I bought a snow shovel. It is my first one. Snow has revealed a hidden cost of living in northern Virginia. The apartment I was renting required residents to be a member of the homeowners’ association in order to park in the building’s parking lot. As a sub-leaser I couldn’t actively participate in the association so I chose not to join, costing me one Woodlake Towers Homeowners’ Association t-shirt but sparing me the $500 annual membership fee. This meant I was a street parker. While street parking appears free, it is not free. I had to buy a snow shovel and it cost me $23.99.
Snowplows do an excellent job of clearing the driving lanes of streets and parking lots. However, the snowplows don’t eliminate the snow they just relocate it. Where is all this wintry majesty relocated? It is piled in a continuous berm parallel to the roads and driving lanes. So while the roads may be passable, the relocated snow sequesters the cars parked along the sides of the road. In order to drive your car anywhere you must relocate the snow a second time. This second relocation is what sells snow shovels.
I was stir crazy from being cooped up in my apartment for four days. I had missed my Sunday church service due to this wintry menace. And I needed to go grocery shopping. I needed a shovel.
I spent considerable time awkwardly loitering in the lobby of my apartment building, wandering the hallways and parking lot in hopes of encountering one of my neighbors to ask if I could borrow their snow shovel. I was willing to offer to dig their car out if I could borrow a snow shovel to dig my car out. I found no one so I called a non-street parking colleague and asked for a ride to the Home Depot so I could buy a snow shovel.
The Home Depot -- "...the world's largest home improvement specialty retailer with stores in all 50 states, the District of Columbia, Puerto Rico, U.S. Virgin Islands, 10 Canadian provinces, and Mexico" -- was sold out of snow shovels and traditional (square) transfer shovels. I was disappointed but not defeated. Standing in aisle #3, it occurred to me the snow shovel supply had succumbed to the same market demands as the milk supply, duct tape, plywood, and plastic sheathing.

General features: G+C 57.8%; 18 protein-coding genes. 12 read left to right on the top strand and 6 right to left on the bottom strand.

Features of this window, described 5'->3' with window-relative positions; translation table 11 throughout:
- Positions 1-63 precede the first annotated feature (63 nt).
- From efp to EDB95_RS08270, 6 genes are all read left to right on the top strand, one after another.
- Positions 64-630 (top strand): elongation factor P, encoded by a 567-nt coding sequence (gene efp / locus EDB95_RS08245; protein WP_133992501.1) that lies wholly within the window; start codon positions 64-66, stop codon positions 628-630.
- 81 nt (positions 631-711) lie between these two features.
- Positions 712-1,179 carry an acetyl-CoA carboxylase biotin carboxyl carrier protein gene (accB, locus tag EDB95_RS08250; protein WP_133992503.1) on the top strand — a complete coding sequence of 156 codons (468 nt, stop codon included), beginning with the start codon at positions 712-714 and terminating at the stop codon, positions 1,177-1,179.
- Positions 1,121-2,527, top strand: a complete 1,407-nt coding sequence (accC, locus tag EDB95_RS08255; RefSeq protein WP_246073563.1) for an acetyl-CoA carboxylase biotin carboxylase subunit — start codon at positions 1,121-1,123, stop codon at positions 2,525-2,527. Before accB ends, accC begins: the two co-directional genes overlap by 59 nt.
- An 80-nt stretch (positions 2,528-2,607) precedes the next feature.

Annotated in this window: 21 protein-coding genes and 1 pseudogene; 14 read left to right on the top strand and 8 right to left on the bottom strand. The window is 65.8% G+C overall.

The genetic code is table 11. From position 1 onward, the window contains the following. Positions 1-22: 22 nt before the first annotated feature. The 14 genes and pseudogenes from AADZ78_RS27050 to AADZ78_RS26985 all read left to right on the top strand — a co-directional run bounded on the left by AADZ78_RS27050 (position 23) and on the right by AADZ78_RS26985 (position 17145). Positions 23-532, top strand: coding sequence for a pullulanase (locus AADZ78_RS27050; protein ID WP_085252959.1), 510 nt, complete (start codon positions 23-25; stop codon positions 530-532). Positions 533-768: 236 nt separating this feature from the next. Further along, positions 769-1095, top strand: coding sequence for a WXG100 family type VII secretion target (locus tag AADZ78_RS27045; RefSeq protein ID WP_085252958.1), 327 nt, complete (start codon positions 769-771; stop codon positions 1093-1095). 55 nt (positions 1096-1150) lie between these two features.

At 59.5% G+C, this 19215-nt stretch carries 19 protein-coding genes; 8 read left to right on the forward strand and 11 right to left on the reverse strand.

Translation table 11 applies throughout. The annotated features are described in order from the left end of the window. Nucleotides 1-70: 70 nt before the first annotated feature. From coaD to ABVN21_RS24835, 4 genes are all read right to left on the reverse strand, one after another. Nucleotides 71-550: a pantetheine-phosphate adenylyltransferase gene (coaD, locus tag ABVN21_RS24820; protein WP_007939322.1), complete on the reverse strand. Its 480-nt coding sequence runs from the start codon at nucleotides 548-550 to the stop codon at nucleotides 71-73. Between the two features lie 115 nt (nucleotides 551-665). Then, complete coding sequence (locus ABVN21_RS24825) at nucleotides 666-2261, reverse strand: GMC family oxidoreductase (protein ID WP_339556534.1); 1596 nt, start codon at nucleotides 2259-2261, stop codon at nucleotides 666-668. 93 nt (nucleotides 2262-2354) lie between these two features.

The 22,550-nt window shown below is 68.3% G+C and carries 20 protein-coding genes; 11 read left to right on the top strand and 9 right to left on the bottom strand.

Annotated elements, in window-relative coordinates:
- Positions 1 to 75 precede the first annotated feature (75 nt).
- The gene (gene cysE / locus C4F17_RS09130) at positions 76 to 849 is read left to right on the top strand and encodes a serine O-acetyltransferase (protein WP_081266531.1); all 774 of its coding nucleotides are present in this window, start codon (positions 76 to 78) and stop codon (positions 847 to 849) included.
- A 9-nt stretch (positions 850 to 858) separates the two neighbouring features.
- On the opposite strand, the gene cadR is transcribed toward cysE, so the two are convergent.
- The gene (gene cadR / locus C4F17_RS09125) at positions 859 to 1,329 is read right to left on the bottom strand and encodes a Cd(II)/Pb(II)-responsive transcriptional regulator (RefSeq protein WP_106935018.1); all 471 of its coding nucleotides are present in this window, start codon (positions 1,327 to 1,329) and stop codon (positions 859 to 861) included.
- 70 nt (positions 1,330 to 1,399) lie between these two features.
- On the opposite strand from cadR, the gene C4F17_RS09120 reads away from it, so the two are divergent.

We left "the world's largest home improvement specialty retailer" and, with the help of our smartphones, found Ayers Variety and Hardware, a small, locally-owned hardware store with exactly one location: Arlington, Virginia. Ayers Variety and Hardware is tucked into a quiet neighborhood in what felt like a small town far away from Target, PetSmart, and Bed Bath & Beyond.
They had about a dozen snow shovels in stock. There were 2-3 different types. I chose a Garant Nordic Series shovel featuring a “stained ash handle for strength and moisture resistance”. Ayer’s also had, in keeping with their name, variety. I believe they had one of everything anyone could want. My snow-shoveling debut waited so I suppressed my temptation to explore the store. The store had a homey, comforting feel and it was pleasant doing business with Ayers Variety and Hardware. In addition to the snow shovel, I splurged and bought a snow brush/ice scraper tool to allow mr clear my car windshield.
Arriving at my snowbound car, shovel in-hand, I was able to create a path of egress for my car in a matter of minutes using an amateur but effective technique. Unfortunately Sir Ernest Henry Shackleton did not have this option during his Imperial Trans-Antarctic Expedition (1914–17) aboard the Endurance.
I now own a snow shovel and I’ve shoveled snow for the first time. I have adopted street parking and I have learned that snowplows are effective at making streets passable. I have also learned street parking is not free.